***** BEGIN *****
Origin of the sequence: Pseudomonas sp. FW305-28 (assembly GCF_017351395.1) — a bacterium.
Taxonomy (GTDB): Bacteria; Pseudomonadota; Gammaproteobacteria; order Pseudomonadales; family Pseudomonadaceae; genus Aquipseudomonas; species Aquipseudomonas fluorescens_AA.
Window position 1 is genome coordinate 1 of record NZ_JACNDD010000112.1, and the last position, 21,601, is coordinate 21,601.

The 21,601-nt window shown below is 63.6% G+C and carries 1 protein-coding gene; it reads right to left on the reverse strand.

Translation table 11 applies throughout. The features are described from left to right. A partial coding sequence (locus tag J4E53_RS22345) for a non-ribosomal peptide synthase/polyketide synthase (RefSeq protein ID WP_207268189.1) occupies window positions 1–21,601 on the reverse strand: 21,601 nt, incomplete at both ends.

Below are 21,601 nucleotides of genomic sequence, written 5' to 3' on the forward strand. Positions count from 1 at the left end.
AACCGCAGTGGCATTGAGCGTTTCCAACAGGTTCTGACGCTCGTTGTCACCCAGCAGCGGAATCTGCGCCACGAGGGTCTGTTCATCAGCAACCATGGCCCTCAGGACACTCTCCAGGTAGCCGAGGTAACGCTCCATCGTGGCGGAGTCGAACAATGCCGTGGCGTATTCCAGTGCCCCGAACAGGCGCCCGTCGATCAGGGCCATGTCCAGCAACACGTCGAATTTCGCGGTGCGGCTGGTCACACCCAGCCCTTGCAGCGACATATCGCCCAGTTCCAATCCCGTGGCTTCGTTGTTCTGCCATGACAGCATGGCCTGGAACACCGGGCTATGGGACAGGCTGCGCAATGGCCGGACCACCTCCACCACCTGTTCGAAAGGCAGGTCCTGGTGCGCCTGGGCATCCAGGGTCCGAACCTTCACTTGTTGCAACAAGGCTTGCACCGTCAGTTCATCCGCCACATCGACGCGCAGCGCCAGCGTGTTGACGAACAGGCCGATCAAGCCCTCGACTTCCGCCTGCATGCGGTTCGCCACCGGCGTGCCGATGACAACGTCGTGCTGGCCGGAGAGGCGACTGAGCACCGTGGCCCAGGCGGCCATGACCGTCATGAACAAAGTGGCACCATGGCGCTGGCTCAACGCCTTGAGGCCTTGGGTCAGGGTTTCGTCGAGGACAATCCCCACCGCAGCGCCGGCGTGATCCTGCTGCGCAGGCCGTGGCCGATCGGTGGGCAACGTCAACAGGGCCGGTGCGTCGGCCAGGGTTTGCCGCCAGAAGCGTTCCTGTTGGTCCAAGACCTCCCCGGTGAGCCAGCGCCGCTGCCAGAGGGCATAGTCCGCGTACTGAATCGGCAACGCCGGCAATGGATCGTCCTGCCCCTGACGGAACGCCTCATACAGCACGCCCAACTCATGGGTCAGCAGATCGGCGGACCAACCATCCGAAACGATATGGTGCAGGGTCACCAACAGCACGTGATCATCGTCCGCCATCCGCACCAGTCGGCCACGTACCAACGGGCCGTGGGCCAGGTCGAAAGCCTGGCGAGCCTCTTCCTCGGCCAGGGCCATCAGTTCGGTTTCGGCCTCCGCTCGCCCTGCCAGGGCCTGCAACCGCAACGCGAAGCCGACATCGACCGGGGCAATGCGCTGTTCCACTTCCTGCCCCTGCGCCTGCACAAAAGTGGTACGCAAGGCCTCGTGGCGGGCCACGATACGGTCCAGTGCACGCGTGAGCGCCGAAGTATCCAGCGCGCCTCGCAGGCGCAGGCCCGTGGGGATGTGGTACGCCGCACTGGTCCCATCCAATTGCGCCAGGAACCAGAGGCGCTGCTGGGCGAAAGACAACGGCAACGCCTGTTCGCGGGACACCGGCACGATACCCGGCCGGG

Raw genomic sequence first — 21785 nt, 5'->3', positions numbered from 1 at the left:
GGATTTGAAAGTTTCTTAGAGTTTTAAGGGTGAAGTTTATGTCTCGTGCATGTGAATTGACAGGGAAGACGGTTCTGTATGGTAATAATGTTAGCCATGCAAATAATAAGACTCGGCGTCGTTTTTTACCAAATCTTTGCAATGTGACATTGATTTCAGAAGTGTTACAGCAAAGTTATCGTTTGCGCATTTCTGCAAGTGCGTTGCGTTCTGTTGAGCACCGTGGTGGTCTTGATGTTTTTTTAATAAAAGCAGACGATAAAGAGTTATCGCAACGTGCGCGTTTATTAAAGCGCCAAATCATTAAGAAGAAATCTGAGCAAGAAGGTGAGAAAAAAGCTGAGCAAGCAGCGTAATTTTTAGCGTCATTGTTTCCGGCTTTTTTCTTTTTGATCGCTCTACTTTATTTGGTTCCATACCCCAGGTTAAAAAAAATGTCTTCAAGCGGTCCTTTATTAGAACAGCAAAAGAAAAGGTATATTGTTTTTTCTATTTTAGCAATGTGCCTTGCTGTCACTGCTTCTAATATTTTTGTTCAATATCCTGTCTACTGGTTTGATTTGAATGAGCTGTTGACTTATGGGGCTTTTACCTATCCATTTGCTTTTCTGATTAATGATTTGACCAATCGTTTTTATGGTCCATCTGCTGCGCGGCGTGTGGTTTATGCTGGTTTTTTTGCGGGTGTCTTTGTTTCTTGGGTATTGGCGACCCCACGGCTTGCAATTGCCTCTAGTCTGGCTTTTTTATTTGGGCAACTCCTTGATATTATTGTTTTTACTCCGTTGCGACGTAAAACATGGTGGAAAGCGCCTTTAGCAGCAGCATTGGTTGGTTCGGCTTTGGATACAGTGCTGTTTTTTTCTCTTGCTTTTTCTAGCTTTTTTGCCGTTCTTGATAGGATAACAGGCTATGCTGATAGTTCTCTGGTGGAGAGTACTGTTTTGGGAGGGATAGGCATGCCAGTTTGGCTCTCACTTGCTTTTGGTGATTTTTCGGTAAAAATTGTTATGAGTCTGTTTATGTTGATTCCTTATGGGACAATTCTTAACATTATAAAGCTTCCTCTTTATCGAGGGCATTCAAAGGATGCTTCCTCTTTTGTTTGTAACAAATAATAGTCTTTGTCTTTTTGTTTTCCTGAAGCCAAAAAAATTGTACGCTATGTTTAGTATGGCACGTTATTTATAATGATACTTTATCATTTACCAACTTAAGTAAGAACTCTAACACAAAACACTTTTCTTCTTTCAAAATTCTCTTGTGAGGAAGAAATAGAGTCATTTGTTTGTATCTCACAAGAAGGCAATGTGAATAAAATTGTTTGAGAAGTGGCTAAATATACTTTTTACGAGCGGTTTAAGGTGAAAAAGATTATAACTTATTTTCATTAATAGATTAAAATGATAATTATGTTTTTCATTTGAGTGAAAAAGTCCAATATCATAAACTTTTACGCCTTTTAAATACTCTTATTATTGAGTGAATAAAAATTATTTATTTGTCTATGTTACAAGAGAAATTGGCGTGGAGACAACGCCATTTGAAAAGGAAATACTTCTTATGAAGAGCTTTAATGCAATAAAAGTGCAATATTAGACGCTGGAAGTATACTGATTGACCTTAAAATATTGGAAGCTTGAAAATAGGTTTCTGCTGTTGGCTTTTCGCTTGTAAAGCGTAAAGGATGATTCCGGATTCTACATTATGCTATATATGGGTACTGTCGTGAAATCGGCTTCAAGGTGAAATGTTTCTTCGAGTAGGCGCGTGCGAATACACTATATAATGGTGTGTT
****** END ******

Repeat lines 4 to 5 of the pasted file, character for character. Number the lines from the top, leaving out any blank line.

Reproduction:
The 21,601-nt window shown below is 63.6% G+C and carries 1 protein-coding gene; it reads right to left on the reverse strand.

Translation table 11 applies throughout. The features are described from left to right. A partial coding sequence (locus tag J4E53_RS22345) for a non-ribosomal peptide synthase/polyketide synthase (RefSeq protein ID WP_207268189.1) occupies window positions 1–21,601 on the reverse strand: 21,601 nt, incomplete at both ends.